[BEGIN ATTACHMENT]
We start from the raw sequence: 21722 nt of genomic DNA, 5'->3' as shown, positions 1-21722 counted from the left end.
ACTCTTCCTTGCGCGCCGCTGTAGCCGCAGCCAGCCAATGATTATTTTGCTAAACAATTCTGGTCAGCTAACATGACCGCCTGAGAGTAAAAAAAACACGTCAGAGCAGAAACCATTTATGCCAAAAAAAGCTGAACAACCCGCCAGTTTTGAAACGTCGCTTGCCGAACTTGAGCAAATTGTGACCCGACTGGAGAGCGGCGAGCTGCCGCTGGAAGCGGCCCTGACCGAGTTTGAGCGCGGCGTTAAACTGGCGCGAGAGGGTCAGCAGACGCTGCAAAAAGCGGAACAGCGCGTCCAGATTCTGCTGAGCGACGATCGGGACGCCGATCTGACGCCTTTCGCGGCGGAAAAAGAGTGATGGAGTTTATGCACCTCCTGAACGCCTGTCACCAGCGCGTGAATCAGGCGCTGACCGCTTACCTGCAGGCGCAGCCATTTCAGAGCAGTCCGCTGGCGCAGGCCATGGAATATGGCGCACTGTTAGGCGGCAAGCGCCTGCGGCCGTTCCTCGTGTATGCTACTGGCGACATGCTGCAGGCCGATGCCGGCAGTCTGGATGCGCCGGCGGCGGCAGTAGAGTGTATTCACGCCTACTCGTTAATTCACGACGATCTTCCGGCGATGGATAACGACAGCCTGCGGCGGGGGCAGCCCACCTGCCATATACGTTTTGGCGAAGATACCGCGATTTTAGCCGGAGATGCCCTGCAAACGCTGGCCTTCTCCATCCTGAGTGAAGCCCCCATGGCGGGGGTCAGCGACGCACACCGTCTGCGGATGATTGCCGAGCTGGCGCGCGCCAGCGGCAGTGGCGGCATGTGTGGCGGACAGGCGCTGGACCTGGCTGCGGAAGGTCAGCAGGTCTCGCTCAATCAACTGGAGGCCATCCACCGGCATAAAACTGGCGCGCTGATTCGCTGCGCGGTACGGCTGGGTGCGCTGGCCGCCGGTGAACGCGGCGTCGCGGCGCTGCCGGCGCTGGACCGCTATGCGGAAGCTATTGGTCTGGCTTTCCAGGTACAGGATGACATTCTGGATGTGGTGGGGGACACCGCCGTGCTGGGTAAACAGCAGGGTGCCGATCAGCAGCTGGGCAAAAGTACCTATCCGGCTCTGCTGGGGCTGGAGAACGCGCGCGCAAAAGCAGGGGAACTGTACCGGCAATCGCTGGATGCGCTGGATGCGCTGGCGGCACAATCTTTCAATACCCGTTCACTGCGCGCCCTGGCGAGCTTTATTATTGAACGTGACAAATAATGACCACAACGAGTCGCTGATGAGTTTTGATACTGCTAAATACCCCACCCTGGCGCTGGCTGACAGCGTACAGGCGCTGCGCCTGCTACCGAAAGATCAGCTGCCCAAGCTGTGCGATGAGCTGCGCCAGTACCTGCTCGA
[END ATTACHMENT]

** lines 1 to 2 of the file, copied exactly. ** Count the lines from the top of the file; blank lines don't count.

We start from the raw sequence: 21722 nt of genomic DNA, 5'->3' as shown, positions 1-21722 counted from the left end.
ACTCTTCCTTGCGCGCCGCTGTAGCCGCAGCCAGCCAATGATTATTTTGCTAAACAATTCTGGTCAGCTAACATGACCGCCTGAGAGTAAAAAAAACACGTCAGAGCAGAAACCATTTATGCCAAAAAAAGCTGAACAACCCGCCAGTTTTGAAACGTCGCTTGCCGAACTTGAGCAAATTGTGACCCGACTGGAGAGCGGCGAGCTGCCGCTGGAAGCGGCCCTGACCGAGTTTGAGCGCGGCGTTAAACTGGCGCGAGAGGGTCAGCAGACGCTGCAAAAAGCGGAACAGCGCGTCCAGATTCTGCTGAGCGACGATCGGGACGCCGATCTGACGCCTTTCGCGGCGGAAAAAGAGTGATGGAGTTTATGCACCTCCTGAACGCCTGTCACCAGCGCGTGAATCAGGCGCTGACCGCTTACCTGCAGGCGCAGCCATTTCAGAGCAGTCCGCTGGCGCAGGCCATGGAATATGGCGCACTGTTAGGCGGCAAGCGCCTGCGGCCGTTCCTCGTGTATGCTACTGGCGACATGCTGCAGGCCGATGCCGGCAGTCTGGATGCGCCGGCGGCGGCAGTAGAGTGTATTCACGCCTACTCGTTAATTCACGACGATCTTCCGGCGATGGATAACGACAGCCTGCGGCGGGGGCAGCCCACCTGCCATATACGTTTTGGCGAAGATACCGCGATTTTAGCCGGAGATGCCCTGCAAACGCTGGCCTTCTCCATCCTGAGTGAAGCCCCCATGGCGGGGGTCAGCGACGCACACCGTCTGCGGATGATTGCCGAGCTGGCGCGCGCCAGCGGCAGTGGCGGCATGTGTGGCGGACAGGCGCTGGACCTGGCTGCGGAAGGTCAGCAGGTCTCGCTCAATCAACTGGAGGCCATCCACCGGCATAAAACTGGCGCGCTGATTCGCTGCGCGGTACGGCTGGGTGCGCTGGCCGCCGGTGAACGCGGCGTCGCGGCGCTGCCGGCGCTGGACCGCTATGCGGAAGCTATTGGTCTGGCTTTCCAGGTACAGGATGACATTCTGGATGTGGTGGGGGACACCGCCGTGCTGGGTAAACAGCAGGGTGCCGATCAGCAGCTGGGCAAAAGTACCTATCCGGCTCTGCTGGGGCTGGAGAACGCGCGCGCAAAAGCAGGGGAACTGTACCGGCAATCGCTGGATGCGCTGGATGCGCTGGCGGCACAATCTTTCAATACCCGTTCACTGCGCGCCCTGGCGAGCTTTATTATTGAACGTGACAAATAATGACCACAACGAGTCGCTGATGAGTTTTGATACTGCTAAATACCCCACCCTGGCGCTGGCTGACAGCGTACAGGCGCTGCGCCTGCTACCGAAAGATCAGCTGCCCAAGCTGTGCGATGAGCTGCGCCAGTACCTGCTCGA